"Atwood uses the clip as an analogy to make the point that you don’t have to release a perfect product first thing, you just need to improve faster than anyone else. In other words, you can win through out-experimenting and out-iterating your competition. His examples are Chrome and Android from Google. Chrome put out 6 versions in the time it took Microsoft to get from Internet Explorer 7 to IE8. In the course of those iterations, Chrome has gone from an adequate browser to a pretty excellent one. Same with Android."
I'm a fan of Ivan Illich so I tend to subscribe to the conventional wisdom that schools constrain children's creativity. But Keith Sawyer offers some useful pushback on this.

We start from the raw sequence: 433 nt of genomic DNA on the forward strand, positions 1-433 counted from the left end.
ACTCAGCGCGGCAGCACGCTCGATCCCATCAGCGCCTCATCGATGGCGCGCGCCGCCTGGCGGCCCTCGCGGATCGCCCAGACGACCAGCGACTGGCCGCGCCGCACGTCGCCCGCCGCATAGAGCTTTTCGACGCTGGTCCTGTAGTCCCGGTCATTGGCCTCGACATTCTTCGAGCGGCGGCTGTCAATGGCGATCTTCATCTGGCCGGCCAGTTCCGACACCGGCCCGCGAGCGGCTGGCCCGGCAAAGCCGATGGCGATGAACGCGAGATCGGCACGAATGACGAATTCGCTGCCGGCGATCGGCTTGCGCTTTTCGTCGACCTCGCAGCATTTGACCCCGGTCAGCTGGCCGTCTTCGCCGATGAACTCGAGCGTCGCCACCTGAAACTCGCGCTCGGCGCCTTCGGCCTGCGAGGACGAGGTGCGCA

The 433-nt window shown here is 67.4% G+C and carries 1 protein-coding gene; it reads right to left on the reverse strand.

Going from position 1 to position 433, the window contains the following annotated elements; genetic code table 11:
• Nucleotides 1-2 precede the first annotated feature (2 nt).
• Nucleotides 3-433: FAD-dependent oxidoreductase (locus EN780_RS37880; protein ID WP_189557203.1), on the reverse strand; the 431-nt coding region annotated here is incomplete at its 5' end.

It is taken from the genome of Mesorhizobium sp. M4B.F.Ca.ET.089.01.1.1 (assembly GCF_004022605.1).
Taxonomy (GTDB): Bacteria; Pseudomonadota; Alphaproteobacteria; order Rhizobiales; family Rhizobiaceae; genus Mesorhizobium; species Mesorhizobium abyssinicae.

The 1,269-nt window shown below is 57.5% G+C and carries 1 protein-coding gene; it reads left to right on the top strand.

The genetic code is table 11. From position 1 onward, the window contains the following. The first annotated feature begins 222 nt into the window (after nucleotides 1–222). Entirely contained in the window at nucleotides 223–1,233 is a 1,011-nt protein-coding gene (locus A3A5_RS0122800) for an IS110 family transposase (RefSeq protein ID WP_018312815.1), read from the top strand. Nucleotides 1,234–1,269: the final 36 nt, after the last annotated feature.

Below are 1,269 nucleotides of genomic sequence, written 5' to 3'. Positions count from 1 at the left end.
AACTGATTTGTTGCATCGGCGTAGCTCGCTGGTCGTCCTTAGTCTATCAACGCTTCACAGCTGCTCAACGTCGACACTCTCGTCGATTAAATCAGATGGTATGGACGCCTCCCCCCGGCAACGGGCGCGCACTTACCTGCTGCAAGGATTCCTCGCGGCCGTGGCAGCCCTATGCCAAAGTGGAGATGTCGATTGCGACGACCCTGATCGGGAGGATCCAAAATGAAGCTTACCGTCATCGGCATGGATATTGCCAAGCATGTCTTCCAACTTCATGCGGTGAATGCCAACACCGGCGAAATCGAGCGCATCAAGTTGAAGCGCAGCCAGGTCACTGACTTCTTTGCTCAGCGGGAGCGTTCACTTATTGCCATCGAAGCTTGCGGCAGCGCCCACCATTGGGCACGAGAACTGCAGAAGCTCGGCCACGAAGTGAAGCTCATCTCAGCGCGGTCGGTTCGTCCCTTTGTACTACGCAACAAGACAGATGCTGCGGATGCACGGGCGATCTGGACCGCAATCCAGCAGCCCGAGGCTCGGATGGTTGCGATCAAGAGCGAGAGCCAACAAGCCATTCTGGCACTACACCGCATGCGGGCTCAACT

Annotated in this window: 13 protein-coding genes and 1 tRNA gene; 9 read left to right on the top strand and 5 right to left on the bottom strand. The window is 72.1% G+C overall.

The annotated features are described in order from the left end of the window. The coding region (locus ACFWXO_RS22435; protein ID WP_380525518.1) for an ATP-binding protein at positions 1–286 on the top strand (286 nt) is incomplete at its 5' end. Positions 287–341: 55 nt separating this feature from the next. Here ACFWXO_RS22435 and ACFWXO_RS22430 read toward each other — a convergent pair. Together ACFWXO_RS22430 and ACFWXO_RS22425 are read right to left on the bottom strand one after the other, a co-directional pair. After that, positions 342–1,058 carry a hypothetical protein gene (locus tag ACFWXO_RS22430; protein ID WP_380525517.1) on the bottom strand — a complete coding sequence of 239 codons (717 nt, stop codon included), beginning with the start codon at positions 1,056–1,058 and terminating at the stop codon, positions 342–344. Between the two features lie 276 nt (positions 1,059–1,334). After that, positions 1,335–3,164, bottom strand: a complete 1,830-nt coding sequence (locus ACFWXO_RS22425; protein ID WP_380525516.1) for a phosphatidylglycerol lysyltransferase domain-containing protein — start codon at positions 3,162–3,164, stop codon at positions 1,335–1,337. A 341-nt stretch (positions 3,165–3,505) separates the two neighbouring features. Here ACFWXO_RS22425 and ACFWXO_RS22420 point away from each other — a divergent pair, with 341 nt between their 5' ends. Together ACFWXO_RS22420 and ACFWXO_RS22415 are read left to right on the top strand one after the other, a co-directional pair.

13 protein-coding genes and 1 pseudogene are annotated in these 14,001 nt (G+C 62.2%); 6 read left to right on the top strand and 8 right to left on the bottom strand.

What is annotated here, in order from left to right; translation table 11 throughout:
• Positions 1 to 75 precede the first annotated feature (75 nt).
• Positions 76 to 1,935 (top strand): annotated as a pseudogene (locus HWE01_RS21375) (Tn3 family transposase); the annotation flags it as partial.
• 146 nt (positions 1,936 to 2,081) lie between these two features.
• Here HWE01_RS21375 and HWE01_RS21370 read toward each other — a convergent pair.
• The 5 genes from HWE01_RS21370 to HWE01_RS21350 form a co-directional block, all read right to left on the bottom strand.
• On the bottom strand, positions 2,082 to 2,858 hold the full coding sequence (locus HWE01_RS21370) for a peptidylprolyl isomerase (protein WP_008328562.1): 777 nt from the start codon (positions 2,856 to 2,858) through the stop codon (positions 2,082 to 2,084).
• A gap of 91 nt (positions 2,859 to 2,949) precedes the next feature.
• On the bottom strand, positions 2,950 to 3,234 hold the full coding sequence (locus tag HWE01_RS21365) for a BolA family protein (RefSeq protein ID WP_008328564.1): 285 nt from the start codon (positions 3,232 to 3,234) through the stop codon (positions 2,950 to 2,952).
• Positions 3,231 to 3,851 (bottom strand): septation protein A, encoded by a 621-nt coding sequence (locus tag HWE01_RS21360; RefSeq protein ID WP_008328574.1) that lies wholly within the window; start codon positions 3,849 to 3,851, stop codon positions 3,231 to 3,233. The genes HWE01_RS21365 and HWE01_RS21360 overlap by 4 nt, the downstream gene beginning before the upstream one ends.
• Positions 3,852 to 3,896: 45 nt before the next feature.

"While hackers and open source tinkerers like nothing more than linking technical systems or pooling data swamps, most of the world see the walls around them as comforting and reassuring. Not just inconvenient barriers that need to be smashed down to accelerate disruption." I think that how we experience boundaries, as comforting or blocking, is more rich and diverse than we often realise.
Ben Schott has a go at the paradoxical blandness of supposedly disruptive startups: Welcome to your bland new world. It’s easy to get stuck in